“The following meta-analysis is the next in the recently published series of papers by Ruth-Ann Marrie and colleagues. It suggests MSers have a higher incidence of irritable bowel syndrome (IBS), arthritis, and chronic lung disease. The higher incidence of chronic lung disease can be explained by the smoking association with MS; MSers in general are more likely to be smokers than the general population. Smoking increase your chances of developing MS by ~50%.”
“Arthritis is more difficult to explain. Rheumatoid arthritis (RA) is less common in MSers simply because the major gene predisposing you to develop RA protects you from getting MS. Arthritis is a non-specific term and includes a large number of different diseases; the association of arthritis and MS would therefore need additional studies to investigate the association in detail.”
“Irritable bowel syndrome (IBS) is an interesting co-morbidity. Could it be that initial inexplicable bowel problems, due to MS, get labelled as IBS prior to focal neurological symptoms bring MS to forefront of the clinical diagnosis? IBS is also a bit of a dumping ground when it comes to gastroenterology diagnoses. A large number of problems get labelled as IBS when we can’t explain them. The association of IBS with MS is important as problems with bowel function are a significant problem for MSers and impact on quality of life. I spend a significant amount of time managing bowel function in my MS clinics; in particular chronic constipation, intermittent diarrhoea, faecal urgency and intermittent incontinence. The latter is one of the drivers of social isolation, another co-morbidity that is often ignored.”
Marrie et al. The incidence and prevalence of comorbid gastrointestinal, musculoskeletal, ocular, pulmonary, and renal disorders in multiple sclerosis: A systematic review. Mult Scler. 2015 Mar;21(3):332-341.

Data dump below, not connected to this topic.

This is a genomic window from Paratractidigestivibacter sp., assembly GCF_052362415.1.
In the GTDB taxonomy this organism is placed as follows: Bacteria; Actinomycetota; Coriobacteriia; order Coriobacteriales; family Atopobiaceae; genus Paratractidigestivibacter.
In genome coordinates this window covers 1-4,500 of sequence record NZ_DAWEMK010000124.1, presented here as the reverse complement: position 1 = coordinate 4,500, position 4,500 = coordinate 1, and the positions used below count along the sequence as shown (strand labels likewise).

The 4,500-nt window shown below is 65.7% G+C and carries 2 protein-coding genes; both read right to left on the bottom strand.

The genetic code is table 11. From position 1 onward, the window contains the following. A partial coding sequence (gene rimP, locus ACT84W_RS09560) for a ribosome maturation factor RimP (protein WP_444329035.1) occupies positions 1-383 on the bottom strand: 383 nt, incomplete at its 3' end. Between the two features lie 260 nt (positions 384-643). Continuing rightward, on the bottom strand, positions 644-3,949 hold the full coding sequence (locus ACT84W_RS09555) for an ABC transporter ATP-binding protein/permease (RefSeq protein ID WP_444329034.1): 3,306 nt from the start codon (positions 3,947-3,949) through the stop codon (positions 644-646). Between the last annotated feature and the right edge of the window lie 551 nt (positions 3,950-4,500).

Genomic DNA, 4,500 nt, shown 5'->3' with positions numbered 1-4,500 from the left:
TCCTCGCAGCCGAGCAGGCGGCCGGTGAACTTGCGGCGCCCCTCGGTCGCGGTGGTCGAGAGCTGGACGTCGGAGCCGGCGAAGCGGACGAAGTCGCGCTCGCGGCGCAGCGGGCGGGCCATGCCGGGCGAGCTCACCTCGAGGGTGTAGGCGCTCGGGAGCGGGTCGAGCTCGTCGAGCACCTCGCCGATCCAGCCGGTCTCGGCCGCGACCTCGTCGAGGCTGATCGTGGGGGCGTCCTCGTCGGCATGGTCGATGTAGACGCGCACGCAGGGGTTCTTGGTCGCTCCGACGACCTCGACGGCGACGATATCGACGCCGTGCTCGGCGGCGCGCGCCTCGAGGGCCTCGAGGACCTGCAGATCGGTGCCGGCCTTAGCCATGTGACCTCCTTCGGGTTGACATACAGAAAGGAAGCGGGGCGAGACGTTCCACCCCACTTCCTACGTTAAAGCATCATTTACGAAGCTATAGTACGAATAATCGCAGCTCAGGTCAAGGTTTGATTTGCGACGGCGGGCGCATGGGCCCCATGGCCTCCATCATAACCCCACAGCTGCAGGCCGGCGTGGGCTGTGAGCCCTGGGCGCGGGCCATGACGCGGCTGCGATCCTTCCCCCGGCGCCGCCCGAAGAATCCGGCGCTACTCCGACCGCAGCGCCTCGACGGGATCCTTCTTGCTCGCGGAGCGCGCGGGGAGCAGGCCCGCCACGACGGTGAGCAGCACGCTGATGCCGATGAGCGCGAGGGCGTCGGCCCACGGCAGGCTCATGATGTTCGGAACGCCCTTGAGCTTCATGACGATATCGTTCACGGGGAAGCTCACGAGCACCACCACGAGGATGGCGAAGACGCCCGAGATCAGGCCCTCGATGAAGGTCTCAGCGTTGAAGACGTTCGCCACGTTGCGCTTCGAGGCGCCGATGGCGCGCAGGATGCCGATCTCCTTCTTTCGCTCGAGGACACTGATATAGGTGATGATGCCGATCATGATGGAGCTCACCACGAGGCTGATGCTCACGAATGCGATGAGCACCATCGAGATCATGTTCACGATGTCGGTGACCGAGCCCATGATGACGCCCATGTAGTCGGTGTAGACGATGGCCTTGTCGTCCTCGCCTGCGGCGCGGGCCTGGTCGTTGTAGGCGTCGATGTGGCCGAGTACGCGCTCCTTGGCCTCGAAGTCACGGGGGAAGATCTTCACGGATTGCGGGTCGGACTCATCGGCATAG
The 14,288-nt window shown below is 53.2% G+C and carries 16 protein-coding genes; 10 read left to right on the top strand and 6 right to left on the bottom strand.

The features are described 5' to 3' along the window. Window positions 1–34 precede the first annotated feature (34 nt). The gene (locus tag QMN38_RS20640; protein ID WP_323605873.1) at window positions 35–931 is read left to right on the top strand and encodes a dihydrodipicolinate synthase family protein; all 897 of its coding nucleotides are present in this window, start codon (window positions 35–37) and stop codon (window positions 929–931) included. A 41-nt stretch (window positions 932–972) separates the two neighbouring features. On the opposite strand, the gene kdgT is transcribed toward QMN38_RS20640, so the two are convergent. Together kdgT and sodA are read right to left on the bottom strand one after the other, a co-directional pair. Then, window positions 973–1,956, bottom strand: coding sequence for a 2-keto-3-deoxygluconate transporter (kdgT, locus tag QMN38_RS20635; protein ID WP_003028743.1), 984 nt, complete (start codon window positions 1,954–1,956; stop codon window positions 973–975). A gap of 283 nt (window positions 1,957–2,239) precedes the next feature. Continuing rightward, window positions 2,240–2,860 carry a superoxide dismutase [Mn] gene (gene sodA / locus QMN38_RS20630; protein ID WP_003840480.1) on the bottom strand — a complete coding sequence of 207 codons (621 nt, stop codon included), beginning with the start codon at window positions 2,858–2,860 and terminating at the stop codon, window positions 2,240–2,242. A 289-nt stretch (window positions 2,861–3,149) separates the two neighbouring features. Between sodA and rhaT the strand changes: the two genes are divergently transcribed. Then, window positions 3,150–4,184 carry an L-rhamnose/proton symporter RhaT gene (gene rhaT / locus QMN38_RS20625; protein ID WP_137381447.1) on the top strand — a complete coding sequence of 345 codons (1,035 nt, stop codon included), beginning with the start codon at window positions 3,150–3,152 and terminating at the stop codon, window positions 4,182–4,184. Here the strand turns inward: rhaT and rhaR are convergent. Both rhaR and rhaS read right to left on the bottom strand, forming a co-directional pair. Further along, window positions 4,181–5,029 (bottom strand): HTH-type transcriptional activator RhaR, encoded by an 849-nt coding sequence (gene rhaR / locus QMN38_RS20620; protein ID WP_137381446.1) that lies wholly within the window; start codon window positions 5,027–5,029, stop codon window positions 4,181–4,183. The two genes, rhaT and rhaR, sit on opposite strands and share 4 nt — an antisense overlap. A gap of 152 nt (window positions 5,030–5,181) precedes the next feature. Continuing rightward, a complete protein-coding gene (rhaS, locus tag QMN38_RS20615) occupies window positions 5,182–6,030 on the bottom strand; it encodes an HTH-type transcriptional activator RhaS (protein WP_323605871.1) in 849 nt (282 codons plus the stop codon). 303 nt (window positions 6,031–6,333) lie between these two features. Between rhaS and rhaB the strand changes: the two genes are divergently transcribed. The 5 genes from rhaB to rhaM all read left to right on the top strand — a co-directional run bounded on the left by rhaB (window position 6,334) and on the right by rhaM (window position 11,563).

BACKGROUND: As new disease-modifying therapies emerge a better knowledge of the risk of comorbid disease in multiple sclerosis(MS) is needed.
OBJECTIVE: To estimate the incidence and prevalence of comorbid gastrointestinal, musculoskeletal, ocular, pulmonary, and renal disorders in MS.
METHODS: We systematically reviewed the world literature by searching PUBMED, EMBASE, SCOPUS, the Web of Knowledge, and reference lists of retrieved articles. For selected articles, one reviewer abstracted data using a standardized form. The abstraction was verified by a second reviewer. The quality of all selected studies was assessed. For population-based studies we quantitatively assessed studies using the I 2 statistic, and conducted random effects meta-analyses.
RESULTS: Study designs were heterogeneous with respect to populations, case definitions, and methods of ascertainment. Incidence of the studied comorbidities was rarely reported. Irritable bowel syndrome and chronic lung disease had a prevalence of more than 10% in the MS population. Irritable bowel syndrome, fibromyalgia, cataracts and glaucoma were more common than expected in the MS population.
CONCLUSION: Although they have been the subject of less study than other comorbidities, irritable bowel syndrome, arthritis, and chronic lung disease are common in the MS population and occur more often than expected when compared to the general population.
“The following are my slides from the recent NMSS-ECTRIMS comorbidity meeting in Toronto.”